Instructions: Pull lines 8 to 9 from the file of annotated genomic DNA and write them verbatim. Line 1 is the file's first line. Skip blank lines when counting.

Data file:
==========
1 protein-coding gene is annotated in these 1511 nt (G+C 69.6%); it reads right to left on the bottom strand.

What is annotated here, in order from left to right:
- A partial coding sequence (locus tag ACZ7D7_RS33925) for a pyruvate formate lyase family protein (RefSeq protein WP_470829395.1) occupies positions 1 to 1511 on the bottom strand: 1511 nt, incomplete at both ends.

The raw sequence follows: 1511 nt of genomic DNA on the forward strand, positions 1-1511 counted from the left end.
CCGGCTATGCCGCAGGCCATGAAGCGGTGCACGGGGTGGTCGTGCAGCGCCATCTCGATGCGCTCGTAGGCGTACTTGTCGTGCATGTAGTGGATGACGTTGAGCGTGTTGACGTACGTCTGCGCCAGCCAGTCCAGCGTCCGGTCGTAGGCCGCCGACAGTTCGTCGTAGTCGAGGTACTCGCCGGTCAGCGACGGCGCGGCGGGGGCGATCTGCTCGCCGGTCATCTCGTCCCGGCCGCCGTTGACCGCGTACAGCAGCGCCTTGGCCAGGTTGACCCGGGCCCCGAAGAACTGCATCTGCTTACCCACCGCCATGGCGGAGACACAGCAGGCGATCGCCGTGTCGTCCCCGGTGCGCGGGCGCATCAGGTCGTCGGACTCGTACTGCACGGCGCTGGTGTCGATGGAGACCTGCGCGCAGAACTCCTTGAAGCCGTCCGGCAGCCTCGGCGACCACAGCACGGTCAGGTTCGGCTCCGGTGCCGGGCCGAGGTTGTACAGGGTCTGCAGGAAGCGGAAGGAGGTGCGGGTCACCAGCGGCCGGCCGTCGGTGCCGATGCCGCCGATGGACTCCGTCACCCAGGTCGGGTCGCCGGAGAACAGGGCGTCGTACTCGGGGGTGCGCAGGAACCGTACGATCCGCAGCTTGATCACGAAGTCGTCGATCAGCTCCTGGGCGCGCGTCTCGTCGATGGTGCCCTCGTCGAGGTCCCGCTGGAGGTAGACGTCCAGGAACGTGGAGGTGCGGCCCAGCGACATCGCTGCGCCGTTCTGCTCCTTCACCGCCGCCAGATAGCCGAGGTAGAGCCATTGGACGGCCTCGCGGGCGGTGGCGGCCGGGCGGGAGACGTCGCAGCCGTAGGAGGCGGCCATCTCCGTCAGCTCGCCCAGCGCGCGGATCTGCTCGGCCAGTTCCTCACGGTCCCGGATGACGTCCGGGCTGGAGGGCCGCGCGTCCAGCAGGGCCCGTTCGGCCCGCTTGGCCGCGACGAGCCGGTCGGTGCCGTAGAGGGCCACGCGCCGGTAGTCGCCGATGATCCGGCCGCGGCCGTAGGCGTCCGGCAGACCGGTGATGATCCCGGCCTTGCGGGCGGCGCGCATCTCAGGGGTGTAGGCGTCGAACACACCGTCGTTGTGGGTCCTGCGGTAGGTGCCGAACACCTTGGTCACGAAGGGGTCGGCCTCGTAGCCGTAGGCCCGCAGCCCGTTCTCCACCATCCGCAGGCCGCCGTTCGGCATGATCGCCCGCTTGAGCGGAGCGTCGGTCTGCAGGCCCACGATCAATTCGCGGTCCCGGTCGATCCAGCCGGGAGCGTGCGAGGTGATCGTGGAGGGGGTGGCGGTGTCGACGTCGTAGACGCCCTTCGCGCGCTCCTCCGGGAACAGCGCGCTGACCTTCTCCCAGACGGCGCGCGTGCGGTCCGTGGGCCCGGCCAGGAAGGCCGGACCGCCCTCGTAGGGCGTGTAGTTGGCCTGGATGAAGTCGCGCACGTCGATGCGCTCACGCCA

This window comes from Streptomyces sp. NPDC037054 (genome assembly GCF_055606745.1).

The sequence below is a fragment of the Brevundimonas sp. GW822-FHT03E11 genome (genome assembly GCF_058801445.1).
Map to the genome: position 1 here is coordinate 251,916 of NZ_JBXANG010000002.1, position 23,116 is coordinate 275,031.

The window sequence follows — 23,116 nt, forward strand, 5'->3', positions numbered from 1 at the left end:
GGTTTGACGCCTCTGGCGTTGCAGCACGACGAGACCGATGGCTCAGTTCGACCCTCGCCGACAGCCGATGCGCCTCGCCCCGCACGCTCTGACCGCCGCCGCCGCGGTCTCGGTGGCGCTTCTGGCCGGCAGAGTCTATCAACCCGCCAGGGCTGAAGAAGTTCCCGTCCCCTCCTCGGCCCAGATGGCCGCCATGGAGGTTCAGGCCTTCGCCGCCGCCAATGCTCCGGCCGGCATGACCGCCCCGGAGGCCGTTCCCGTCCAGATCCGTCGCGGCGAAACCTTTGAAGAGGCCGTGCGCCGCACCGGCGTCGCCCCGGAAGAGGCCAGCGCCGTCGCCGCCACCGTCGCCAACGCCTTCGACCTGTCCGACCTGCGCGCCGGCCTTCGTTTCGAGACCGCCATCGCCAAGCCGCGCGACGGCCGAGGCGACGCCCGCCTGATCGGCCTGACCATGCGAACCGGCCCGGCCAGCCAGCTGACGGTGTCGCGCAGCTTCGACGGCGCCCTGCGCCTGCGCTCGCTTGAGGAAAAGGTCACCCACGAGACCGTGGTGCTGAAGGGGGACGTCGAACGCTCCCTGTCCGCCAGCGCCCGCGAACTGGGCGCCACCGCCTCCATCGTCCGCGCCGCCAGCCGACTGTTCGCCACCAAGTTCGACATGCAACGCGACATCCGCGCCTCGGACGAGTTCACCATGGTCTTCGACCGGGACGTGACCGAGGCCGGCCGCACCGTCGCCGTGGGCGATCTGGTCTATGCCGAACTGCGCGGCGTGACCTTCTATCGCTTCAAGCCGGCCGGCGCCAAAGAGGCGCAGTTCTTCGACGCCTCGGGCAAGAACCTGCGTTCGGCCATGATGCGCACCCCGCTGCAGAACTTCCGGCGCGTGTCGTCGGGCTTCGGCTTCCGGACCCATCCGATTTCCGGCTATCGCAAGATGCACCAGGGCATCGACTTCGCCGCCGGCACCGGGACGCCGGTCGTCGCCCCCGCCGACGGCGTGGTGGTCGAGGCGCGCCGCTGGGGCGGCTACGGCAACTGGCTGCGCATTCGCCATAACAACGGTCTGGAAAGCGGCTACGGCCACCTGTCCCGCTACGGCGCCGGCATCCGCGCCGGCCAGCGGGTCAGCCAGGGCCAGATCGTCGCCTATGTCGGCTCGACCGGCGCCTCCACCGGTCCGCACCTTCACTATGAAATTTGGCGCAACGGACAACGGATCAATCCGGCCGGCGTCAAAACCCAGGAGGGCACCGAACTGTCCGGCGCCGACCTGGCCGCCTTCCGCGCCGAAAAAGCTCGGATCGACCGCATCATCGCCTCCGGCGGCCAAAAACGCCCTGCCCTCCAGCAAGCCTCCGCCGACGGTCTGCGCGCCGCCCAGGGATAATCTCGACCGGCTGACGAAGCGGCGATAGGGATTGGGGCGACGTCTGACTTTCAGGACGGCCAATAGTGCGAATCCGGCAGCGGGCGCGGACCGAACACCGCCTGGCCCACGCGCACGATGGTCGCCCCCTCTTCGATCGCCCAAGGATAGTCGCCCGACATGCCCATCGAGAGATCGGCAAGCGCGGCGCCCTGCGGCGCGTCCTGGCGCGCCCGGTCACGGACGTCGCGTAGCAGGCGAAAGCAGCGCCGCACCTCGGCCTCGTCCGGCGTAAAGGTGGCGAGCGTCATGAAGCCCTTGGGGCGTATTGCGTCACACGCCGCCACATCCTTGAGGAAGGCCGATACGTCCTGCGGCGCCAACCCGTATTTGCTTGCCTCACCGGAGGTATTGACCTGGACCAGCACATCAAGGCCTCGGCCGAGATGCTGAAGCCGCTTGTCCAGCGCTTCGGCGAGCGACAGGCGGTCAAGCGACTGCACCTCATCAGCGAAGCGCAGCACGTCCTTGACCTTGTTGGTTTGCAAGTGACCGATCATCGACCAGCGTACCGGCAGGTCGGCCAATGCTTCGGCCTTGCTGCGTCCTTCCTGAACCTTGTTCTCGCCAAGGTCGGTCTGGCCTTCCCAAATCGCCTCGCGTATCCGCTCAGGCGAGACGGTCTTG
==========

Map to the genome: position 1 here is coordinate 251,916 of NZ_JBXANG010000002.1, position 23,116 is coordinate 275,031.

The window sequence follows — 23,116 nt, forward strand, 5'->3', positions numbered from 1 at the left end: